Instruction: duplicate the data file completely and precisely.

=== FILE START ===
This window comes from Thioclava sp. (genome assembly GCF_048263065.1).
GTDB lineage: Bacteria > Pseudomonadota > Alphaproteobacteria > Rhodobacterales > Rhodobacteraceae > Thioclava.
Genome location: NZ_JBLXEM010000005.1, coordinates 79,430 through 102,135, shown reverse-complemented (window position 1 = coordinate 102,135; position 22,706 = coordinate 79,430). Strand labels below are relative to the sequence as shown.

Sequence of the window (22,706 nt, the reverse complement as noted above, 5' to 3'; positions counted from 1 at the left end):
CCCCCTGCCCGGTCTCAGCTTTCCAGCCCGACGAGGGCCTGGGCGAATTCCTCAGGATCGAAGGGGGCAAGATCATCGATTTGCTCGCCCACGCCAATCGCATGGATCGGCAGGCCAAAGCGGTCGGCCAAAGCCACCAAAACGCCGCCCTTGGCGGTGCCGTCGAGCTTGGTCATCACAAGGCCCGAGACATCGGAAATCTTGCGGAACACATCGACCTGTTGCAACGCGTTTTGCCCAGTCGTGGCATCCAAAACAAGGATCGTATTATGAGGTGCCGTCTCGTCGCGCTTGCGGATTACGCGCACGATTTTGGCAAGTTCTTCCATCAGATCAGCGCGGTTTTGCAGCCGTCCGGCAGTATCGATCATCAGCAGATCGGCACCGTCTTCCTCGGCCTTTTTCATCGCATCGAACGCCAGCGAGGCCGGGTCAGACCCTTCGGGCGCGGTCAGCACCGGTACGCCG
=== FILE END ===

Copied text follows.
This window comes from Thioclava sp. (genome assembly GCF_048263065.1).
GTDB lineage: Bacteria > Pseudomonadota > Alphaproteobacteria > Rhodobacterales > Rhodobacteraceae > Thioclava.
Genome location: NZ_JBLXEM010000005.1, coordinates 79,430 through 102,135, shown reverse-complemented (window position 1 = coordinate 102,135; position 22,706 = coordinate 79,430). Strand labels below are relative to the sequence as shown.

Sequence of the window (22,706 nt, the reverse complement as noted above, 5' to 3'; positions counted from 1 at the left end):
CCCCCTGCCCGGTCTCAGCTTTCCAGCCCGACGAGGGCCTGGGCGAATTCCTCAGGATCGAAGGGGGCAAGATCATCGATTTGCTCGCCCACGCCAATCGCATGGATCGGCAGGCCAAAGCGGTCGGCCAAAGCCACCAAAACGCCGCCCTTGGCGGTGCCGTCGAGCTTGGTCATCACAAGGCCCGAGACATCGGAAATCTTGCGGAACACATCGACCTGTTGCAACGCGTTTTGCCCAGTCGTGGCATCCAAAACAAGGATCGTATTATGAGGTGCCGTCTCGTCGCGCTTGCGGATTACGCGCACGATTTTGGCAAGTTCTTCCATCAGATCAGCGCGGTTTTGCAGCCGTCCGGCAGTATCGATCATCAGCAGATCGGCACCGTCTTCCTCGGCCTTTTTCATCGCATCGAACGCCAGCGAGGCCGGGTCAGACCCTTCGGGCGCGGTCAGCACCGGTACGCCG